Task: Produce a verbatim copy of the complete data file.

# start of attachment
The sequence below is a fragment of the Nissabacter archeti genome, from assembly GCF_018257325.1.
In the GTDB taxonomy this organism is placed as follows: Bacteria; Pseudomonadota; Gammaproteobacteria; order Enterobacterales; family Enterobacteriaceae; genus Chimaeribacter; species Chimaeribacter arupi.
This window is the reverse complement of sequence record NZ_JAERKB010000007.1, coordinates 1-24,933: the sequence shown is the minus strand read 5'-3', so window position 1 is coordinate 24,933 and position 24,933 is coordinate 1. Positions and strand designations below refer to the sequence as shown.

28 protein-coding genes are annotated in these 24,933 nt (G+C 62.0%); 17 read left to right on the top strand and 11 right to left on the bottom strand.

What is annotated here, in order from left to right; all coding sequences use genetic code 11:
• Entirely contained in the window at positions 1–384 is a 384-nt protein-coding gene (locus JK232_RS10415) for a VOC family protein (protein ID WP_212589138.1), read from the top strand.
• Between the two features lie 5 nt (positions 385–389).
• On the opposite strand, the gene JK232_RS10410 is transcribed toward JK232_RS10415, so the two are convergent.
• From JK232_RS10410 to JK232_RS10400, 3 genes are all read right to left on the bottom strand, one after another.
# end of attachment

The sequence below is a fragment of the Nissabacter archeti genome, from assembly GCF_018257325.1.
In the GTDB taxonomy this organism is placed as follows: Bacteria; Pseudomonadota; Gammaproteobacteria; order Enterobacterales; family Enterobacteriaceae; genus Chimaeribacter; species Chimaeribacter arupi.
This window is the reverse complement of sequence record NZ_JAERKB010000007.1, coordinates 1-24,933: the sequence shown is the minus strand read 5'-3', so window position 1 is coordinate 24,933 and position 24,933 is coordinate 1. Positions and strand designations below refer to the sequence as shown.

28 protein-coding genes are annotated in these 24,933 nt (G+C 62.0%); 17 read left to right on the top strand and 11 right to left on the bottom strand.

What is annotated here, in order from left to right; all coding sequences use genetic code 11:
• Entirely contained in the window at positions 1–384 is a 384-nt protein-coding gene (locus JK232_RS10415) for a VOC family protein (protein ID WP_212589138.1), read from the top strand.
• Between the two features lie 5 nt (positions 385–389).
• On the opposite strand, the gene JK232_RS10410 is transcribed toward JK232_RS10415, so the two are convergent.
• From JK232_RS10410 to JK232_RS10400, 3 genes are all read right to left on the bottom strand, one after another.